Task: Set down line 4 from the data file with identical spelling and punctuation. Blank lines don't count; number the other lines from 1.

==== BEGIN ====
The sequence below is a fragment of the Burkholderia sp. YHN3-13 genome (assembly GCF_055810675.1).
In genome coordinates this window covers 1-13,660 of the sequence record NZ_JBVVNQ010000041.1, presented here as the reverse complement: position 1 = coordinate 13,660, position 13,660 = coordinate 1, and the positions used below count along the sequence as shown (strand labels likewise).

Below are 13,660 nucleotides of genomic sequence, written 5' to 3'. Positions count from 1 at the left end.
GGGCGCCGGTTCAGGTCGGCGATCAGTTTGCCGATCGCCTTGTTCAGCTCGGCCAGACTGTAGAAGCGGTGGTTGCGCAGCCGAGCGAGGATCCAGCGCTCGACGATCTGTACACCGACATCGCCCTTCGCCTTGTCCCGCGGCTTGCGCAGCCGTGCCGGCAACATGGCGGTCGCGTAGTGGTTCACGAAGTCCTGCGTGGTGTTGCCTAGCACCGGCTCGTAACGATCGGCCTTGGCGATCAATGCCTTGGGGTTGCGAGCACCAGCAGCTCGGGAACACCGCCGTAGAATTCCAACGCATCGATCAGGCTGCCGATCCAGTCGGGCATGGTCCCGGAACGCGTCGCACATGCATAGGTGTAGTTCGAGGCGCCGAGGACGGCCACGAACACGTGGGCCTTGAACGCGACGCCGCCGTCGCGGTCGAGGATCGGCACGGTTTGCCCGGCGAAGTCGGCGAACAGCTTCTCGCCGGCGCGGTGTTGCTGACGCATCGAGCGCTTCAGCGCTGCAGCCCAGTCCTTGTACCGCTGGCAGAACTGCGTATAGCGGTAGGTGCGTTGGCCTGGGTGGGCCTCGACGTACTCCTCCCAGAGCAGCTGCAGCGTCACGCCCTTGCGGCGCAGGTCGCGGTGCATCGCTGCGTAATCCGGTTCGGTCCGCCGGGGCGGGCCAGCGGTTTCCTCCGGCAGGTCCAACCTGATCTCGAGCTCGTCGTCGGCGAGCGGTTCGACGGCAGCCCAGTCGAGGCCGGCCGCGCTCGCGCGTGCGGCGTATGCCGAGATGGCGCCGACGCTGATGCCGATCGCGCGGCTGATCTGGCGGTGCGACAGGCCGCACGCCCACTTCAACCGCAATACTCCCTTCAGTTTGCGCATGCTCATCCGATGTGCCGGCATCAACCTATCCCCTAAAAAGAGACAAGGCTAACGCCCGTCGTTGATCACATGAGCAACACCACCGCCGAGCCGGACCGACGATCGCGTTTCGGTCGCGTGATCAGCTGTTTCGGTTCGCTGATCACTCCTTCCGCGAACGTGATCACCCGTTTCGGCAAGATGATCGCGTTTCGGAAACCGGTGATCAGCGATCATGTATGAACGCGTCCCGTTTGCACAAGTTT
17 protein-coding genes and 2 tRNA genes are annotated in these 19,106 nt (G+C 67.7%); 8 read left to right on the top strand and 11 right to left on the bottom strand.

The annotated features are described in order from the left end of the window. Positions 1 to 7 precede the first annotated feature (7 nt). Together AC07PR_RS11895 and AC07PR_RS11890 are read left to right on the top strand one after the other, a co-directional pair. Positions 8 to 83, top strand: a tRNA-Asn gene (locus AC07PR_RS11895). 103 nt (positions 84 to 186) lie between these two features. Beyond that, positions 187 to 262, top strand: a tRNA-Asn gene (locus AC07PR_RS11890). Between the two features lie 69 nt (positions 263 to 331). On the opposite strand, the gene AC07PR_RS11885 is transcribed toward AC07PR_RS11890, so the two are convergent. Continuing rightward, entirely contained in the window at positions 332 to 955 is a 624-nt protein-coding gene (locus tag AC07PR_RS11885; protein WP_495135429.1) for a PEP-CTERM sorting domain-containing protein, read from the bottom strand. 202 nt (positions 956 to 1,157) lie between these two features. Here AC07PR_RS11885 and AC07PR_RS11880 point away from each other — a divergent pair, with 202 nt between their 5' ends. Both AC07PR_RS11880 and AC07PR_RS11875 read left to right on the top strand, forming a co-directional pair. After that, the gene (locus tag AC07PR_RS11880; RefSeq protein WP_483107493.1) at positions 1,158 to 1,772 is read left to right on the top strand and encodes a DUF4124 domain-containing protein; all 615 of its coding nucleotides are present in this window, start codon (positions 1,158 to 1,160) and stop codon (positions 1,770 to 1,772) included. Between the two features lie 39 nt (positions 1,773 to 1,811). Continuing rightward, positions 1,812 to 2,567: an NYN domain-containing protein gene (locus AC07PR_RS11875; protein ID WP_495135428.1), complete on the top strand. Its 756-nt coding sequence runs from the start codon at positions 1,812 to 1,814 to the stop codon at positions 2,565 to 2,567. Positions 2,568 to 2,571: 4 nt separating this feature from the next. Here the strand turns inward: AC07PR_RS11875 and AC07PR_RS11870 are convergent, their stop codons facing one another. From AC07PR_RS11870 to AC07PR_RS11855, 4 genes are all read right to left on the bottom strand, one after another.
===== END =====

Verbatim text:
GGGCGCCGGTTCAGGTCGGCGATCAGTTTGCCGATCGCCTTGTTCAGCTCGGCCAGACTGTAGAAGCGGTGGTTGCGCAGCCGAGCGAGGATCCAGCGCTCGACGATCTGTACACCGACATCGCCCTTCGCCTTGTCCCGCGGCTTGCGCAGCCGTGCCGGCAACATGGCGGTCGCGTAGTGGTTCACGAAGTCCTGCGTGGTGTTGCCTAGCACCGGCTCGTAACGATCGGCCTTGGCGATCAATGCCTTGGGGTTGCGAGCACCAGCAGCTCGGGAACACCGCCGTAGAATTCCAACGCATCGATCAGGCTGCCGATCCAGTCGGGCATGGTCCCGGAACGCGTCGCACATGCATAGGTGTAGTTCGAGGCGCCGAGGACGGCCACGAACACGTGGGCCTTGAACGCGACGCCGCCGTCGCGGTCGAGGATCGGCACGGTTTGCCCGGCGAAGTCGGCGAACAGCTTCTCGCCGGCGCGGTGTTGCTGACGCATCGAGCGCTTCAGCGCTGCAGCCCAGTCCTTGTACCGCTGGCAGAACTGCGTATAGCGGTAGGTGCGTTGGCCTGGGTGGGCCTCGACGTACTCCTCCCAGAGCAGCTGCAGCGTCACGCCCTTGCGGCGCAGGTCGCGGTGCATCGCTGCGTAATCCGGTTCGGTCCGCCGGGGCGGGCCAGCGGTTTCCTCCGGCAGGTCCAACCTGATCTCGAGCTCGTCGTCGGCGAGCGGTTCGACGGCAGCCCAGTCGAGGCCGGCCGCGCTCGCGCGTGCGGCGTATGCCGAGATGGCGCCGACGCTGATGCCGATCGCGCGGCTGATCTGGCGGTGCGACAGGCCGCACGCCCACTTCAACCGCAATACTCCCTTCAGTTTGCGCATGCTCATCCGATGTGCCGGCATCAACCTATCCCCTAAAAAGAGACAAGGCTAACGCCCGTCGTTGATCACATGAGCAACACCACCGCCGAGCCGGACCGACGATCGCGTTTCGGTCGCGTGATCAGCTGTTTCGGTTCGCTGATCACTCCTTCCGCGAACGTGATCACCCGTTTCGGCAAGATGATCGCGTTTCGGAAACCGGTGATCAGCGATCATGTATGAACGCGTCCCGTTTGCACAAGTTT